“Series account for two out of three children’s books sold,” Connor said, even though “series as a whole are down 6%.” She pointed to the My Little Golden Book About series, which features the biographies of icons Ruth Bader Ginsburg, Betty White and Dolly Parton. More than 4,000 kids’ shows in BookScan’s data show year-over-year gains, and Connor sees “more opportunity to sell kids’ shows” in the months ahead. Additionally, licensed books account for one in four children’s books sold in the United States; Connor cited Bluey, Spider-Man, Little Blue Truck, Encanto, CoComelon, and Harry Potter as the best examples. “It’s no longer about major movie events driving licensed sales in the children’s book market,” Connor said. “Now it has released streaming licenses that compete directly with major players like Disney.”
BookScan also tracks sales by season, and Connor pointed to evidence of early holiday purchases in 2020 and 2021. Day, Easter, Halloween and Hanukkah/Christmas (or whatever a regional audience celebrates). Between 2019 and 2021, year-over-year sales in October doubled, indicating that even the procrastinators among us are pre-buying gifts.
The BookTok Bump and other trends
Word of mouth in particular drives YA sales. From 8 million units sold in 2018, 7 million in 2019 and 7 million in 2020, YA sales jumped to 12 million units sold in 2021 and 11 million already in 2022. Connor credits peer-to-peer discovery: “YA fiction accounted for 40% of BookTok sales in 2021,” she told the audience. “BookTok’s author sales reached 20 million units in 2021 and grew six times faster than what we’ve seen in the rest of the adult fiction market.” BookTok authors have seen their sales jump by more than 50% compared to the same period last year, “showing how much this social network format resonates with young readers”.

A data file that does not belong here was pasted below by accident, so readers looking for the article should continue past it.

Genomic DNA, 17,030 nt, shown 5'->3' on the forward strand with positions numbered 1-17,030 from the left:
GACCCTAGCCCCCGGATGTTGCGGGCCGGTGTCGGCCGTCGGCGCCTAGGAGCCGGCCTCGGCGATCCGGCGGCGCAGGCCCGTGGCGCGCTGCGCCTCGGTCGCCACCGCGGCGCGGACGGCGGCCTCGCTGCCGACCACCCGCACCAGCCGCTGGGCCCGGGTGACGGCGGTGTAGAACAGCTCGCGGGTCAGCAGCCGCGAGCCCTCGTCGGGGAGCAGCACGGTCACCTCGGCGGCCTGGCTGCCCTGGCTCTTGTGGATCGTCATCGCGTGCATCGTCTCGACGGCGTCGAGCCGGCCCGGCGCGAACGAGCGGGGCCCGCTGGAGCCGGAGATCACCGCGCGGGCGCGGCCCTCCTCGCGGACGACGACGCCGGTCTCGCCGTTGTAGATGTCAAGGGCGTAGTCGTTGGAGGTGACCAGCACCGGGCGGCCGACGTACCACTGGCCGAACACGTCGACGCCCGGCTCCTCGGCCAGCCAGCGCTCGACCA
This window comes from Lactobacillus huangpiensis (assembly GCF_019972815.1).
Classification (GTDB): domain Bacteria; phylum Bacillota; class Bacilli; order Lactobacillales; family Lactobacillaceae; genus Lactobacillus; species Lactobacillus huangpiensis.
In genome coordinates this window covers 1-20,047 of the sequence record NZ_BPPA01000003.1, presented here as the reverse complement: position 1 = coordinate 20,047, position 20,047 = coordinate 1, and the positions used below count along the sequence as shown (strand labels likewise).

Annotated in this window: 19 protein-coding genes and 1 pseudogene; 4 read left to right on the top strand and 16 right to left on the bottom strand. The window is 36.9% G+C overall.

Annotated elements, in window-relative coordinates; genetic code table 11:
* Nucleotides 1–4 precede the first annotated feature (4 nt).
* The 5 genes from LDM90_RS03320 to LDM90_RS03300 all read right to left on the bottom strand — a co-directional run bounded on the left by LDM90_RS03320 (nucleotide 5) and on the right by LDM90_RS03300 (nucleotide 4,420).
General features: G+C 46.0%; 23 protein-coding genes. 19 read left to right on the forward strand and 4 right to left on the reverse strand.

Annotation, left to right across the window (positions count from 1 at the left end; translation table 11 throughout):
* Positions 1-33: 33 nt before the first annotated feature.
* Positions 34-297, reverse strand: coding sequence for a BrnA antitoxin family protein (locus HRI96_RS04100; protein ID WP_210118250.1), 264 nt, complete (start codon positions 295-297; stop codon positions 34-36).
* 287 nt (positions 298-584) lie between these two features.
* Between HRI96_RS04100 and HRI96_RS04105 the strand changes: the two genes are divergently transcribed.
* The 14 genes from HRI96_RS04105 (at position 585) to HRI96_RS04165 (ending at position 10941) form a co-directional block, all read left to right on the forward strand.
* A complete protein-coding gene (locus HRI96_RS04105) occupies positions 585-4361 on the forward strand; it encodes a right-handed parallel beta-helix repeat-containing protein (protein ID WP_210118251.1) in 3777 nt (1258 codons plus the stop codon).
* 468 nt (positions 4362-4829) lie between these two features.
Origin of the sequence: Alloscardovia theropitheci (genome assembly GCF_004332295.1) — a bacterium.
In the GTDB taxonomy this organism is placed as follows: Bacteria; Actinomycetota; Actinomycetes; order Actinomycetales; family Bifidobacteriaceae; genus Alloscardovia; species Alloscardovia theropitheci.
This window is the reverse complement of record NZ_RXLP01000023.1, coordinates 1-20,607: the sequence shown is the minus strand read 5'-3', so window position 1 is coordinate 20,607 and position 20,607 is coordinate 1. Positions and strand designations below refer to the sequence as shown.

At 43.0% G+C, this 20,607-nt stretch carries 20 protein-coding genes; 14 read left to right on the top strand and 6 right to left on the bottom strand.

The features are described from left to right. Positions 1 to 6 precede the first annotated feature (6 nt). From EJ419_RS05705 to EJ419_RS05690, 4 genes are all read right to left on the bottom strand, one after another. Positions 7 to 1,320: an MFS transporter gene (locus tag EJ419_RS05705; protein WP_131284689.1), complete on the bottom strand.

In YA, growth topics all land in the fiction category, dominated by Oseman, Holly Jackson’s A Good Girl’s Guide to Murder trilogy, and Scott Cawthon’s Five Nights at Freddy’s video game ties. Sci-fi and fantasy account for 20% of YA sales, LGBTQ+ titles are “all in place” and “JA trauma-informed” titles like Kathleen Glasgow’s 2016 novel Girl in pieces benefit from BookTok’s attention, Connor said. (BookTok drives backlist, as a Ci10 panel also recognized.)
Among children’s books in general, people buy fiction titles about emotions and prejudices, and non-fiction titles in the biography and diversity categories. In Connor’s data, the “diversity and multicultural” children’s non-fiction category grew 993% from 2020 to 2021 and 861% from 2021 to 2022. “These areas are smaller in terms of volume, which is why we have that triple-digit posted there,” Connor said. The numbers suggest the titles available are getting significant notice.
Even though 2022 sales are unlikely to match those of 2021, Connor said: “We are optimistic for stores in 2022 as customers return to browse and retailers have learned to serve customers in both physical and online communities. . If the biggest markets – New York, Los Angeles, Chicago – are underperforming in 2019 and subject to the so-called great migration to more affordable places, NPD sees potential for booksellers in mid-sized markets like Phoenix. , Fresno-Visalia, Calif., Tampa -St. Petersburg and Portland, Maine. As “the book ecosystem rebalances,” Connor said, bookstores have the potential to be a “place of discovery for new children’s authors.”